The review into paediatric coronavirus studies found it is likely children “do not play a significant role” in transmitting the coronavirus and are significantly less likely to become infected than adults.
It also found there has not been a single case of a child under 10 transmitting COVID-19, even through contact tracing carried out by the World Health Organisation (WHO).
Collated by paediatric blog Don’t Forget The Bubbles, in partnership with the Royal College of Paediatrics and Child Health (RCPCH), researchers looked at 78 studies from around the world, with most from China where the disease originated.
The findings come as the Swiss government said grandparents are now allowed to hug their grandchildren because they concluded that “young children don’t transmit the virus”.
Led by Alasdair Munro, a clinical research fellow in paediatric infectious diseases, the new study concluded: “COVID-19 appears to affect children less often, and with less severity, including frequent asymptomatic or subclinical infection.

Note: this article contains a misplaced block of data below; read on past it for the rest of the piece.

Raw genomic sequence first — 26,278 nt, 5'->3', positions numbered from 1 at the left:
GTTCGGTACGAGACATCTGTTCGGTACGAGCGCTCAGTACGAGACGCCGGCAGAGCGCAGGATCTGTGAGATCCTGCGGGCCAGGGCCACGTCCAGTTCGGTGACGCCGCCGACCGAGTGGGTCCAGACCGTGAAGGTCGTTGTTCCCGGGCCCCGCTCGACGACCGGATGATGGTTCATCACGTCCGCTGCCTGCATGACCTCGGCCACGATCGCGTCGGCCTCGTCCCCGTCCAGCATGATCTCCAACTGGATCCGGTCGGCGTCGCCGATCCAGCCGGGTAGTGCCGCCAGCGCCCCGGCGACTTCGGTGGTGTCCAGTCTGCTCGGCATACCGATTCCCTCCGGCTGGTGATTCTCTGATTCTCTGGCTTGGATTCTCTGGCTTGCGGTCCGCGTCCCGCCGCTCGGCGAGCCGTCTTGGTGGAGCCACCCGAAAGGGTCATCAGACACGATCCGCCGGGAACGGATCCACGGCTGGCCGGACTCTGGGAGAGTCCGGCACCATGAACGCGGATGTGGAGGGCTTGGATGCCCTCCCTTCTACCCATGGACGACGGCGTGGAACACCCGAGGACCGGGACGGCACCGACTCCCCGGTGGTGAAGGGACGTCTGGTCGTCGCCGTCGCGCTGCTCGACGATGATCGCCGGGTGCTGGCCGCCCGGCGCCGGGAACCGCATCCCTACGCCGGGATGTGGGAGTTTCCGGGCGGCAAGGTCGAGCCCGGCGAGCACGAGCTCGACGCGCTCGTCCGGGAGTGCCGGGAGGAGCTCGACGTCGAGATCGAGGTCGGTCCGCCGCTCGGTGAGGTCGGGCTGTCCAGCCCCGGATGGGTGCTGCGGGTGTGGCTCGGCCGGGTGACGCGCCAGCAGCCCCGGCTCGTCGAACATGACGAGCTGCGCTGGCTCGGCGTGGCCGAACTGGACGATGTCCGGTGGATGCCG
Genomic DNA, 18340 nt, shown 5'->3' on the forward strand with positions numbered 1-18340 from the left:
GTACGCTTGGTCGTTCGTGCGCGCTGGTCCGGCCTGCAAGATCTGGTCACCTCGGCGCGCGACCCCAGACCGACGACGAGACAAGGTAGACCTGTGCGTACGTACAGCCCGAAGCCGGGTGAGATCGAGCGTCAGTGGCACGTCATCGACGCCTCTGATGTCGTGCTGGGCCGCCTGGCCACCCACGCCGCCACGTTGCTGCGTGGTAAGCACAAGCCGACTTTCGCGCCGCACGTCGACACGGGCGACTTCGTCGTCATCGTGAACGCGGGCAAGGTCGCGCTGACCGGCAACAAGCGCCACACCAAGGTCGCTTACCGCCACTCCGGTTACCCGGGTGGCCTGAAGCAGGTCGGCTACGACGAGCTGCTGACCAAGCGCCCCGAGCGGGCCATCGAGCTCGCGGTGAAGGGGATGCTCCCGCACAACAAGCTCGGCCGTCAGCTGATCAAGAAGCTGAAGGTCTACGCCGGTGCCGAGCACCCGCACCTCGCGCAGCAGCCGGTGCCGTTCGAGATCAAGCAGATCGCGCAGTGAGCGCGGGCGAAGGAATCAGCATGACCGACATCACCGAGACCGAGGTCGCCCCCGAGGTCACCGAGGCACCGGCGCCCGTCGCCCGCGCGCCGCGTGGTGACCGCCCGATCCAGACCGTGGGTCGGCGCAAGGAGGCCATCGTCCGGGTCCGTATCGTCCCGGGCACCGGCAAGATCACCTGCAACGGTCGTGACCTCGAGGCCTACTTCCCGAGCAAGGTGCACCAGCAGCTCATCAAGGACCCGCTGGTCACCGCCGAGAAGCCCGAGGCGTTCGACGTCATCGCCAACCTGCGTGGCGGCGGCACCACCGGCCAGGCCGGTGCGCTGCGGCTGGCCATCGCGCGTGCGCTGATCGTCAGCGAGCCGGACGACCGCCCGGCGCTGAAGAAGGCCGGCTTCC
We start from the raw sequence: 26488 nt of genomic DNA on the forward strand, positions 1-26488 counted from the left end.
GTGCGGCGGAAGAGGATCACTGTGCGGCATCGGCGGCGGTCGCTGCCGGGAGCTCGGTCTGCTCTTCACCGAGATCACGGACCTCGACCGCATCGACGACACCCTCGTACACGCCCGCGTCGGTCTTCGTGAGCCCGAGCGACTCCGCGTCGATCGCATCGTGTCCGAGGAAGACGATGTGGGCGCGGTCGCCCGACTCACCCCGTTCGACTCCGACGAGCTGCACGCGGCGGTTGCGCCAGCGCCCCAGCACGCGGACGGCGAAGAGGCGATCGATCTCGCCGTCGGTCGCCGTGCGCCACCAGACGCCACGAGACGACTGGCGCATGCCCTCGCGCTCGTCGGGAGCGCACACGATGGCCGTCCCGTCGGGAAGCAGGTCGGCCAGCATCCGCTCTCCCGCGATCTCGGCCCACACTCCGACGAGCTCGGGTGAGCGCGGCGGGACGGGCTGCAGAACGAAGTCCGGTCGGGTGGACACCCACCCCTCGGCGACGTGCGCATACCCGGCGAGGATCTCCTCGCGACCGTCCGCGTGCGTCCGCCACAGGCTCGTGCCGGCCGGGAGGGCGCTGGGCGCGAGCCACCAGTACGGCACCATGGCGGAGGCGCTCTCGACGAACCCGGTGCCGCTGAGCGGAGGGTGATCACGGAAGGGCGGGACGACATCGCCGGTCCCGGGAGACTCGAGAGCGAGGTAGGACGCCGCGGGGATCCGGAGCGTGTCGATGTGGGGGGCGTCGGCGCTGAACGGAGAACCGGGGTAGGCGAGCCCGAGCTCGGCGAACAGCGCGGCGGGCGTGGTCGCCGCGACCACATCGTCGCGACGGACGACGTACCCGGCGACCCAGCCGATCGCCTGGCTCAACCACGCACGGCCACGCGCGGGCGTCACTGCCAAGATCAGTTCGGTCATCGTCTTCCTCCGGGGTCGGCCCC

“There is evidence of critical illness, but it is rare. The role of children in transmission is unclear, but it seems likely they do not play a significant role.”
They used an example of a nine-year-old boy in the French Alps who tested positive, with symptoms.
Despite attending three schools during this time, exposing 112 different people, the child did not transmit COVID-19 to anybody else.
Professor Russell Viner, president of the RCPCH, told the Daily Telegraph: “From around the world, we are not seeing evidence that children are involved in spreading or transmitting the virus, but we do not have enough evidence.”
He added that it was too soon to say children could hug their grandparents.
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The review also found that looking at both confirmed and suspected cases of COVID-19 in children aged six to 10, 32% were asymptomatic.
When children did have symptoms they tended to be “more mild”, with the most common features a cough and fever, followed by upper respiratory tract symptoms such as a runny nose and sore throat.
About 10% had diarrhoea and/or vomiting, with some only having those symptoms.
The researchers found that children were “significantly less affected” than adults, with only 0.6% of younger children diagnosed with the disease having become critically ill.
They added: “To date, deaths remain extremely rare in children from COVID-19, with only a handful of reported cases.”
When it comes to newborns, the review looked at the nearly 50 cases reported and said the majority of newborns whose mothers have tested positive for COVID-19 have not contracted it.
Of the few cases of newborns testing positive – one at 36 hours of age – none have suffered any complications and needed minimal respiratory support, it added.